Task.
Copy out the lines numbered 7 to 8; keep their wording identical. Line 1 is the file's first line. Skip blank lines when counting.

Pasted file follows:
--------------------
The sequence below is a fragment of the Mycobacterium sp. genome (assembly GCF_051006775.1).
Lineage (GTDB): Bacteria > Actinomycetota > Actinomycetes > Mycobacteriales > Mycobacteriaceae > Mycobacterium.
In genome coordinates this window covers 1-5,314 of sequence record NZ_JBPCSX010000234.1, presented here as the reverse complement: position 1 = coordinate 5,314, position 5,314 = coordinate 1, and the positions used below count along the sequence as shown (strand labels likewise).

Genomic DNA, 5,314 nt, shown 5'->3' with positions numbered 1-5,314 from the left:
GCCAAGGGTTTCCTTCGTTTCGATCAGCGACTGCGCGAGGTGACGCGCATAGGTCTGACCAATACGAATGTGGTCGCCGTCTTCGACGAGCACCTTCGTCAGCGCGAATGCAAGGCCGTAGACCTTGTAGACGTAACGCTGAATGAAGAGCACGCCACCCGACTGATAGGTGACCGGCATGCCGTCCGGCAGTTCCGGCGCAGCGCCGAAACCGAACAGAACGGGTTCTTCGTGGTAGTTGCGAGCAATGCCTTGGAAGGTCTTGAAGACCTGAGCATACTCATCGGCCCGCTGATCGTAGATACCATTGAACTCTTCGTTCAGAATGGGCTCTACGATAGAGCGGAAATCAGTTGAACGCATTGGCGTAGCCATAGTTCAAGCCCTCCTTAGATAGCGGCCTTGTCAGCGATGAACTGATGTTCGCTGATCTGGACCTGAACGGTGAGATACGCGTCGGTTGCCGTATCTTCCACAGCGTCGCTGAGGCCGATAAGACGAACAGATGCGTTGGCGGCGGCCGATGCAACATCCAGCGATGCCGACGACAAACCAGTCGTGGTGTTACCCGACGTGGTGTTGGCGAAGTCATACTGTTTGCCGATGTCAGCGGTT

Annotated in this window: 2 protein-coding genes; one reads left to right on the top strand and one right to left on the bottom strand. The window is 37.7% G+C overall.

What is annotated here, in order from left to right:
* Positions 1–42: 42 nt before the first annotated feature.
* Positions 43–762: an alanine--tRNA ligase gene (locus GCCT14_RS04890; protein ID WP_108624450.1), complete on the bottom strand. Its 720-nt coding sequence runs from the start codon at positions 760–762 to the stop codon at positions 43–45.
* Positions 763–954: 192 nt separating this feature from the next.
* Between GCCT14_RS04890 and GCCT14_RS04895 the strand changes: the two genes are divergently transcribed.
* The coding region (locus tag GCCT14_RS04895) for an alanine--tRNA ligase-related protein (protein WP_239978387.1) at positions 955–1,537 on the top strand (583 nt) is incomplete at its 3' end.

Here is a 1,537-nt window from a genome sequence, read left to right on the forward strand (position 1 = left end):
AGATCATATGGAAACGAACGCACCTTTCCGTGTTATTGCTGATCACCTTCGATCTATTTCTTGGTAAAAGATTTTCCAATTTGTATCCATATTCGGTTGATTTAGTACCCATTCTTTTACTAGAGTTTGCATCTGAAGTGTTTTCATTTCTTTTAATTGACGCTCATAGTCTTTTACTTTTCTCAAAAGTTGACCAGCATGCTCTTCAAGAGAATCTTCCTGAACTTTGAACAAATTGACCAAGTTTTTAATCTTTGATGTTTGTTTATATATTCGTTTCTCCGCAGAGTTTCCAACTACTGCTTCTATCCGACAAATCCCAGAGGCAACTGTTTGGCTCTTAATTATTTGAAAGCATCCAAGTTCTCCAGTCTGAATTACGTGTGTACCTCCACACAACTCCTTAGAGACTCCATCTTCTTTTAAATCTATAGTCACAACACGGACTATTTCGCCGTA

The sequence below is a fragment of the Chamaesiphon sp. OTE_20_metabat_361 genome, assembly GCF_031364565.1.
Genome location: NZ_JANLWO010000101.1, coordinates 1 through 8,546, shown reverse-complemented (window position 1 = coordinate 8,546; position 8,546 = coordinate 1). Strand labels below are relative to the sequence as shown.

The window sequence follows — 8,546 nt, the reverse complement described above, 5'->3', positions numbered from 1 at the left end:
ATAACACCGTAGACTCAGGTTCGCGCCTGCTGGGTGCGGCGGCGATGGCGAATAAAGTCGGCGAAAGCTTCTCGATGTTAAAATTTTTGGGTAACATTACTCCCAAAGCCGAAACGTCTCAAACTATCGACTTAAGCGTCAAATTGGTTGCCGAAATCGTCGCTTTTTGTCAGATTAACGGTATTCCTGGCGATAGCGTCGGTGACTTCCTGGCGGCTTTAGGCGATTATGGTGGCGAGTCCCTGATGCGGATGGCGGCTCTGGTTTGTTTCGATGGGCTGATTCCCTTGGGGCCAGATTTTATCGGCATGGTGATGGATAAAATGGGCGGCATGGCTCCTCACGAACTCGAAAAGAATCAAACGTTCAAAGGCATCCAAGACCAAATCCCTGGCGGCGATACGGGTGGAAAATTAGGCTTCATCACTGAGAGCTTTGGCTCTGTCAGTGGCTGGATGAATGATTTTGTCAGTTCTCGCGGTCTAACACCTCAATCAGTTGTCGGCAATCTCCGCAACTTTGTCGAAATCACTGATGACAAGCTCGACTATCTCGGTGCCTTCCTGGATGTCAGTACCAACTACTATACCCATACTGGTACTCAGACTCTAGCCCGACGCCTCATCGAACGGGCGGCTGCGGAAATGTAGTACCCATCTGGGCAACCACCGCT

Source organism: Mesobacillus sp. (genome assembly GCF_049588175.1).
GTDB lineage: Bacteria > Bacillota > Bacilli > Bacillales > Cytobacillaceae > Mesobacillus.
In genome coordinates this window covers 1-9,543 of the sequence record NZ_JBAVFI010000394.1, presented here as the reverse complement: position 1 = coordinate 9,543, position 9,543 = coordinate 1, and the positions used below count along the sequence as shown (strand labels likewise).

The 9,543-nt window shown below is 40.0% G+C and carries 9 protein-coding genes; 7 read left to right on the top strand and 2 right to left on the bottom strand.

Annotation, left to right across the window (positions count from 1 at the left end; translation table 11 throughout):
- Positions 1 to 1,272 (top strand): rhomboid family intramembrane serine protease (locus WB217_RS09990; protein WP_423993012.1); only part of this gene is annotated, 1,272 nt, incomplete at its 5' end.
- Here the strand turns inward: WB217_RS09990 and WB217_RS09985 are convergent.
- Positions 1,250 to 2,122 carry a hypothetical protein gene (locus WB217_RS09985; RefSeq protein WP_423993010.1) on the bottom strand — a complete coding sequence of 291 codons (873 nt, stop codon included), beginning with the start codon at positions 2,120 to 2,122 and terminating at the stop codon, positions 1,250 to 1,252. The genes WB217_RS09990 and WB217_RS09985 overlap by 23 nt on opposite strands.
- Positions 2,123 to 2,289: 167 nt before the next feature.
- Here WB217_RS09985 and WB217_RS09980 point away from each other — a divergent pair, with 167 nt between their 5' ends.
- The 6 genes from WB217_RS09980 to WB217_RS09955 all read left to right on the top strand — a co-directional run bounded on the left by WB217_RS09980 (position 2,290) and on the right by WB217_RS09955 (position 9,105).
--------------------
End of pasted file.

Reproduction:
What is annotated here, in order from left to right:
* Positions 1–42: 42 nt before the first annotated feature.